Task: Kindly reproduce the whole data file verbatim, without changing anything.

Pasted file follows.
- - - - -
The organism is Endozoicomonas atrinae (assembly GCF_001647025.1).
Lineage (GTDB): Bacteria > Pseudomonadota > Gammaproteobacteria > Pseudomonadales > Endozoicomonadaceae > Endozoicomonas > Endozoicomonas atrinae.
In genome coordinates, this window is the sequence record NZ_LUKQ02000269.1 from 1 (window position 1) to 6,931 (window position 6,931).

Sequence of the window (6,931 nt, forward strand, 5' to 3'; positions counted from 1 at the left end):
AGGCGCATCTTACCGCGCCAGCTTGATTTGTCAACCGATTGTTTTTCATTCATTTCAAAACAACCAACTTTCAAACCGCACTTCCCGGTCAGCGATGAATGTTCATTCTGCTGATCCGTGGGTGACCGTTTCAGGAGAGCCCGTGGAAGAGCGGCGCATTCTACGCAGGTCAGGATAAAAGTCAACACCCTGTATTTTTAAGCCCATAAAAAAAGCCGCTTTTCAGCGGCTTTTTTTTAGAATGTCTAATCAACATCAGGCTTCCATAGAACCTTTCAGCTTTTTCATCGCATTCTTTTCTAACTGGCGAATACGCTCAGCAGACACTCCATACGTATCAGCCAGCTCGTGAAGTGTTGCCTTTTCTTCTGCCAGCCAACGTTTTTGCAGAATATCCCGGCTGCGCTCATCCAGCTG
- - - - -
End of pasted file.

The organism is Endozoicomonas atrinae (assembly GCF_001647025.1).
Lineage (GTDB): Bacteria > Pseudomonadota > Gammaproteobacteria > Pseudomonadales > Endozoicomonadaceae > Endozoicomonas > Endozoicomonas atrinae.
In genome coordinates, this window is the sequence record NZ_LUKQ02000269.1 from 1 (window position 1) to 6,931 (window position 6,931).

Sequence of the window (6,931 nt, forward strand, 5' to 3'; positions counted from 1 at the left end):
AGGCGCATCTTACCGCGCCAGCTTGATTTGTCAACCGATTGTTTTTCATTCATTTCAAAACAACCAACTTTCAAACCGCACTTCCCGGTCAGCGATGAATGTTCATTCTGCTGATCCGTGGGTGACCGTTTCAGGAGAGCCCGTGGAAGAGCGGCGCATTCTACGCAGGTCAGGATAAAAGTCAACACCCTGTATTTTTAAGCCCATAAAAAAAGCCGCTTTTCAGCGGCTTTTTTTTAGAATGTCTAATCAACATCAGGCTTCCATAGAACCTTTCAGCTTTTTCATCGCATTCTTTTCTAACTGGCGAATACGCTCAGCAGACACTCCATACGTATCAGCCAGCTCGTGAAGTGTTGCCTTTTCTTCTGCCAGCCAACGTTTTTGCAGAATATCCCGGCTGCGCTCATCCAGCTG